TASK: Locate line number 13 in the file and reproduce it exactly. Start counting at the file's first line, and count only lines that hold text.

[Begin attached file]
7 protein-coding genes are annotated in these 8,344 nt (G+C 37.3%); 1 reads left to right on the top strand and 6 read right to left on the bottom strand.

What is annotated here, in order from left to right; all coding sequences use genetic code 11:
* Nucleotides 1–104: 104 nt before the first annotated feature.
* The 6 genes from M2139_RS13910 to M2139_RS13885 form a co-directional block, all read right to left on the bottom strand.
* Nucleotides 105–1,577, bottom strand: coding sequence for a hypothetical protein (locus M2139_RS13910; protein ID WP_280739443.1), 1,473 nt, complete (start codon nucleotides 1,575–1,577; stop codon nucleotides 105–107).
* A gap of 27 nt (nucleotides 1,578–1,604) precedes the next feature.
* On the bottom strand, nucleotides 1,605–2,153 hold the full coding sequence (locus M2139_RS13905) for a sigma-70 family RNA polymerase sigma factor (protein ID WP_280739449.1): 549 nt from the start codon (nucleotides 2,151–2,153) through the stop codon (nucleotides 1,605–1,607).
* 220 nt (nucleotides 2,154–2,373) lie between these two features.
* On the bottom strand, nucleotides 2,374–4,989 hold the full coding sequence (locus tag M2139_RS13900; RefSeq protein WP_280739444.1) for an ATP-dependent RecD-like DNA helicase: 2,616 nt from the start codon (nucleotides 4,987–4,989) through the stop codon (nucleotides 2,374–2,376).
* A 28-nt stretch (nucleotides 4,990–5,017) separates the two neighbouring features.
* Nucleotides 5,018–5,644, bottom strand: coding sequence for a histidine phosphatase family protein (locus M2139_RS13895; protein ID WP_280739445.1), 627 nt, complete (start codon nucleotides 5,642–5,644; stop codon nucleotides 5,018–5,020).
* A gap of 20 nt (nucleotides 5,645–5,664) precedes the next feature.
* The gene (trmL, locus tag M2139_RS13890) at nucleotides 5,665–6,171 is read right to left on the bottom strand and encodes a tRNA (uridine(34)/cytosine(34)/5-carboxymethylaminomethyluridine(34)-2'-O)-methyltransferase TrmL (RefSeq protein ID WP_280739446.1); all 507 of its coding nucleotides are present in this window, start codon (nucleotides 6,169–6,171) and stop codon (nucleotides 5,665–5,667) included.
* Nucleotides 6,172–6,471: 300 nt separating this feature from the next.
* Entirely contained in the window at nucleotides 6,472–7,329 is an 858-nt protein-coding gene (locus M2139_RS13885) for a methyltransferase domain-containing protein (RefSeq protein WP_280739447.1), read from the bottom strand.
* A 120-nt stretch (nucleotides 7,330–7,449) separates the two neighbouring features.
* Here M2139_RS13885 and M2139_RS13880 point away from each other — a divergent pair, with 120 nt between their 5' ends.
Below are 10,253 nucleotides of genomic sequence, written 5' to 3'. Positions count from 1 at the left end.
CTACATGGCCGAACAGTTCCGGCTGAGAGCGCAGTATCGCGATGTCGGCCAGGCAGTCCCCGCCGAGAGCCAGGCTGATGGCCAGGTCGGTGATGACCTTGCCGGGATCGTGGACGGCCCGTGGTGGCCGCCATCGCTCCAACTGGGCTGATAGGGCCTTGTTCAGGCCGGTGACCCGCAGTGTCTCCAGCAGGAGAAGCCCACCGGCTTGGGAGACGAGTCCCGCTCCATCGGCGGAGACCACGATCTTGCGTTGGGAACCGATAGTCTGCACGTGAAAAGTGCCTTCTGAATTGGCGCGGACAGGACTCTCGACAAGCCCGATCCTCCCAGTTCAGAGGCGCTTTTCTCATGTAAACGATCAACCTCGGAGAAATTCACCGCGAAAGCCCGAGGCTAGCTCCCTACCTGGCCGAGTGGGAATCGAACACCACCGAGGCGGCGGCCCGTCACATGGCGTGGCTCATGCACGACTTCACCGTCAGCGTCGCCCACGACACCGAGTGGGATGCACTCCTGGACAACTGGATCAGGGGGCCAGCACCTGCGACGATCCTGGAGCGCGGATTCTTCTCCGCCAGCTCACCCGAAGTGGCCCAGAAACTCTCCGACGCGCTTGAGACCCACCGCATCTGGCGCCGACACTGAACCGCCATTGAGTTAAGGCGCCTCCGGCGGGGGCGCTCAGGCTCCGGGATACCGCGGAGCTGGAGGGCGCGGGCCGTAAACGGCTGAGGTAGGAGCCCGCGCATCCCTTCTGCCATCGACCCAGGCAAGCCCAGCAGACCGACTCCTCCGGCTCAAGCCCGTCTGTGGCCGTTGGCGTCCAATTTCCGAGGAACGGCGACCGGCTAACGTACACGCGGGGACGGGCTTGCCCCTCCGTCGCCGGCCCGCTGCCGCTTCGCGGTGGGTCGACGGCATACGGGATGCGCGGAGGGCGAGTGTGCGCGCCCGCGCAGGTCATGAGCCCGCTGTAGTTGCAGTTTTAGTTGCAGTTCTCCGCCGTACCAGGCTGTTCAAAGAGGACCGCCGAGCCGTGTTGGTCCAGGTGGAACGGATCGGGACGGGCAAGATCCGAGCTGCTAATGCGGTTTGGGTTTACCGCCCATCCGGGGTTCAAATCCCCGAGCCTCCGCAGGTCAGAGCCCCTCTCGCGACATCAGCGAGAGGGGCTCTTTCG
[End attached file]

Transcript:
* The gene (trmL, locus tag M2139_RS13890) at nucleotides 5,665–6,171 is read right to left on the bottom strand and encodes a tRNA (uridine(34)/cytosine(34)/5-carboxymethylaminomethyluridine(34)-2'-O)-methyltransferase TrmL (RefSeq protein ID WP_280739446.1); all 507 of its coding nucleotides are present in this window, start codon (nucleotides 6,169–6,171) and stop codon (nucleotides 5,665–5,667) included.